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Girl in the Water: A True Story of Sibling Abuse Paperback – April 2, 2013
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"In her harrowing memoir, Kilgore recounts the story of abuse at her older sister's hands. Tortured physically and mentally for years, Kilgore was forced to verbally degrade herself before entering her own bedroom and threatened with death if she told. This book deals with the mostly unknown phenomenon of sibling abuse. Kilgore not only shares her own tale, she also tells the stories of others like herself who have lived in fear and shame for years."
―Rosemary Smith, NetGalley
"This book breaks new ground in exposing the author's terrible experiences, how her home was turned into a prison, and the lasting effects of bullying and sibling abuse. The result is a powerful testimonial highly recommended for any health collection strong in family interactions."
―California Book Watch
About the Author
Nancy Fox-Kilgore, MS, received her Master's Degree from the University of Oregon and B.A. and Teaching Credentials from the University of California/Sacramento. A frequent speaker and a university continuing education teacher, she specializes in PTSD and various forms of family abuse. She wrote Every Eighteen Seconds and The Source Book for Working with Battered Women, both of which serve as national models for battered women's shelters, agencies, and university studies, and for continuing education certification for police officers, psychologists, and social workers. Visit her web site at: hope4siblings.com
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If you are just beginning to explore your own childhood experience of sibling abuse, you may find this book helpful in offering you a sense of connection, a sense that you are not alone. That is always important. But this book has little value as a serious work of either scholarly or literary merit, and one can only hope that it will open the door for other, more skilled authors and researchers to contribute more substantial insights to this too-long-ignored subject.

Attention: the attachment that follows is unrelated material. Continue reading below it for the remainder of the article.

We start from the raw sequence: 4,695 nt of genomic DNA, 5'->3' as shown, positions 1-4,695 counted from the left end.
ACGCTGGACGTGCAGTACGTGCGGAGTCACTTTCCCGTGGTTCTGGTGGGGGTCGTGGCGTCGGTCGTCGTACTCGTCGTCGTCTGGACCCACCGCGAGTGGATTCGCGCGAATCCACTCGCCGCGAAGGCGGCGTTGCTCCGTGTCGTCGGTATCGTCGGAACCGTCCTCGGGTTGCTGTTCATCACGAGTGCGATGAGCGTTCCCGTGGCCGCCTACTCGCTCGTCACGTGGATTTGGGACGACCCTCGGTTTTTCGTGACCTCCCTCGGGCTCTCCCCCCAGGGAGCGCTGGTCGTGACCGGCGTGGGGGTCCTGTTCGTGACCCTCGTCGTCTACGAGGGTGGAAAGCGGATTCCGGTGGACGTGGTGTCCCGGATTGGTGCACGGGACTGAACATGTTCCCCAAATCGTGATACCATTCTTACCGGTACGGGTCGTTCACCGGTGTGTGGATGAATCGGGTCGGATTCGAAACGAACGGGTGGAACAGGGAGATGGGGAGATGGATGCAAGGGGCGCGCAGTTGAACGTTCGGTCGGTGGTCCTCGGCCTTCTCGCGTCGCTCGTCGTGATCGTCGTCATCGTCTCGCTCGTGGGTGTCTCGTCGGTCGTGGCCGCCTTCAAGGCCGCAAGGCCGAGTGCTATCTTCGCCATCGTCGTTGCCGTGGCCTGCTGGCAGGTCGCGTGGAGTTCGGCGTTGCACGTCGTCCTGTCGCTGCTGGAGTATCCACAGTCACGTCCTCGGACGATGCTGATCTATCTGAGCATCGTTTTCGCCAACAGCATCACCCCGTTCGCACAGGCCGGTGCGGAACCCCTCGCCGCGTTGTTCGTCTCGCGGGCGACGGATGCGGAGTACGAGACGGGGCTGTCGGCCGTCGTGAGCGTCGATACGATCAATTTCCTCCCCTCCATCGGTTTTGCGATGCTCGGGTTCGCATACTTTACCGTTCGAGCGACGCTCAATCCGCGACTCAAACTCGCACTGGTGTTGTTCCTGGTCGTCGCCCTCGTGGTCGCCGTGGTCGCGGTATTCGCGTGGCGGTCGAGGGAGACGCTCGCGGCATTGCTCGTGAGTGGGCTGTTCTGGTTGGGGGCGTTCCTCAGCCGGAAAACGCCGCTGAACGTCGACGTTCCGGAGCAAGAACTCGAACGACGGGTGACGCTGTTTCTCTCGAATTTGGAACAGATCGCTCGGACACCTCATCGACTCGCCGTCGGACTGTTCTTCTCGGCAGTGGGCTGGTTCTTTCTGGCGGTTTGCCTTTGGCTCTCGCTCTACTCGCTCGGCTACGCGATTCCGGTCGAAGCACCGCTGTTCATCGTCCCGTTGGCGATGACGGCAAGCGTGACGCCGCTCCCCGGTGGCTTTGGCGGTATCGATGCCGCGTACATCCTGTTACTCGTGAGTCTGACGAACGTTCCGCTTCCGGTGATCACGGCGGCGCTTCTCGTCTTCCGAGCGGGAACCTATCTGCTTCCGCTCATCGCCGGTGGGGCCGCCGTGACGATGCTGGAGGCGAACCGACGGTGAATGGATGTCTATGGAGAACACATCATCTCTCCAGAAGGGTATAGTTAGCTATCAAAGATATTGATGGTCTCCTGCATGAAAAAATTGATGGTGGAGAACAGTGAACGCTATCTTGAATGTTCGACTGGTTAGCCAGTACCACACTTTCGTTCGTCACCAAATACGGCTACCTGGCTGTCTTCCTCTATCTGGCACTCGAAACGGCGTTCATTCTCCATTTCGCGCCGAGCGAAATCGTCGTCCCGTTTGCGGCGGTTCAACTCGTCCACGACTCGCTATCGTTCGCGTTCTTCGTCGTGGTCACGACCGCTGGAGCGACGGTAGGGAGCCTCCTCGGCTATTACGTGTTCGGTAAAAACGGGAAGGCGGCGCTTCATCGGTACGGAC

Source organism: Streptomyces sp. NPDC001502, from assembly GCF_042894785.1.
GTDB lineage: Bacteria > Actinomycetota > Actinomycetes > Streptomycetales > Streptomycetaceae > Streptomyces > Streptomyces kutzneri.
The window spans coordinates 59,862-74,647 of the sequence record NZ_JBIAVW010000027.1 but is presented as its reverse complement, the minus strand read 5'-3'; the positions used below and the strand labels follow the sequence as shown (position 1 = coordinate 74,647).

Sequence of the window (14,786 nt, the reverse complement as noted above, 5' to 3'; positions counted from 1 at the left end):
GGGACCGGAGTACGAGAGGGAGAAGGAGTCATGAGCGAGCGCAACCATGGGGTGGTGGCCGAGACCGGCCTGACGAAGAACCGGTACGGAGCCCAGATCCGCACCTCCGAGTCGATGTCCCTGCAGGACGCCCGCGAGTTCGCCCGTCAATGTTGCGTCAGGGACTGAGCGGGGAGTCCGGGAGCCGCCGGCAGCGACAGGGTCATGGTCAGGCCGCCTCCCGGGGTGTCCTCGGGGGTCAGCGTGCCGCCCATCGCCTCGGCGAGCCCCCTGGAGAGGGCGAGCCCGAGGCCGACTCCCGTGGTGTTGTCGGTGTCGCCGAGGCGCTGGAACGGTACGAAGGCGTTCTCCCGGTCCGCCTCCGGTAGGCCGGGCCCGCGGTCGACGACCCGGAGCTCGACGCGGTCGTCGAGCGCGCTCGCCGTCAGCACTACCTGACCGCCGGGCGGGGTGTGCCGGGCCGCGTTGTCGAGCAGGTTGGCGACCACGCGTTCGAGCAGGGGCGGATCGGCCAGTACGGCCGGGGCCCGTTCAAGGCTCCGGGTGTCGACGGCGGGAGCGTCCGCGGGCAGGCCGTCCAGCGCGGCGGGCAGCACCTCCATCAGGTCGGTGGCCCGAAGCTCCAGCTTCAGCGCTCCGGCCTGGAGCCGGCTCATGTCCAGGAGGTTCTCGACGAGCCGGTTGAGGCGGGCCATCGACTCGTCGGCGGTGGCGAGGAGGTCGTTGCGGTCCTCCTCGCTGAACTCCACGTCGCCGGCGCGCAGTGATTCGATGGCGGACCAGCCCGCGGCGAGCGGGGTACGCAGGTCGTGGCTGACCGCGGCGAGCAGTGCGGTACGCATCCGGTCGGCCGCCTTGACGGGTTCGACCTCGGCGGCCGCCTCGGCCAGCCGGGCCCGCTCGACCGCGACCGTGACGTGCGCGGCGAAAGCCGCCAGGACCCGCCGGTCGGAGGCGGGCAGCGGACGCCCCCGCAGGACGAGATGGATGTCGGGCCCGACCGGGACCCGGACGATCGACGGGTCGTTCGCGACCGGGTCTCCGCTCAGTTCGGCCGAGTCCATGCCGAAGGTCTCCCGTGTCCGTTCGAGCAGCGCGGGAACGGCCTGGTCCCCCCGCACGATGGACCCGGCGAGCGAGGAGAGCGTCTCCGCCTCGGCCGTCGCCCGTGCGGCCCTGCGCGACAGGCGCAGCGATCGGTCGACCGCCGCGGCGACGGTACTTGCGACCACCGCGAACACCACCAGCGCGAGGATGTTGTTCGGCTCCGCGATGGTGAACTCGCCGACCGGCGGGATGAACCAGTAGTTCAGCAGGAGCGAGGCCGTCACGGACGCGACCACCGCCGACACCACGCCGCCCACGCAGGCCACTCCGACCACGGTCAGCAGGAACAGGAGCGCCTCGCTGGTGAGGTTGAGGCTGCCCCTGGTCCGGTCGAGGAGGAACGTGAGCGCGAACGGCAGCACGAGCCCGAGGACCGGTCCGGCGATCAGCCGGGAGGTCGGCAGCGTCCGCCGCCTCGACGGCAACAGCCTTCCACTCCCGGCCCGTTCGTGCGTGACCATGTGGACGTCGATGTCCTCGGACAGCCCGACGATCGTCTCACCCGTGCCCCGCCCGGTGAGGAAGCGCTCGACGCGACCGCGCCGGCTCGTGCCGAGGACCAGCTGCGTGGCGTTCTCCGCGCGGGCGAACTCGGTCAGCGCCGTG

What made this story so sad is that the mother had no sympathy as to what Nancy was going through. I had to stop myself and think about it: this was back in the 1950s (I wasn't born until the 70s), and abuse/neglect was prevalent then.
Nancy Kilgore addresses two classes of readers in this memoir:
1. If you have suffered abuse - you have a voice, and please make it known (even if it falls on deaf ears)
2. If you are a parent and are neglecting your child's hurts/feelings - it's your duty to allow your child to speak and to not throw a blanket over your child if he or she is saying she's abused.
This was not an easy read because it hit too close to home for me (as a survivor of child sexual abuse/sibling abuse and was neglected by those who knew about my abuse). Nancy's story will resonate with many victims of abuse and I applaud Nancy for writing such a powerful book. This book serves as a wake up call to the nation and to hold parents and caregivers accountable.
Tremayne Moore, author of Deaf, Dumb, Blind & Stupid
Her story can be used to raise awareness on sibling abuse because it can help other adult survivors to open up and share their stories of abuse from their siblings. This story really speaks out to so many. Nancy says that it is never too late to talk about it. Nancy, great job for your wonderful work with Girl In The Water. This is a story that needs to be read by others and can help educate and raise awareness about sibling abuse. No one should have to suffer.
However, the author wrote coming from her own fear -base instead of
a healed survivor.
The subject needs to be credited for its seriousness to our families and community.
The author discredits the subject by giving it a childs view point instead of an adult survivors viewpoint. It is important that we hear from the survivors.
We do need to define what "Criminal levels of physical sibling abuse"
are compared to "sibling rivalry" or "just kids fighting".
I think this is a real problem with the book.
This is an important book for the subject matter.
I hope to hear from more survivors as there are many.
I am glad to see someone has written on the subject of suviving from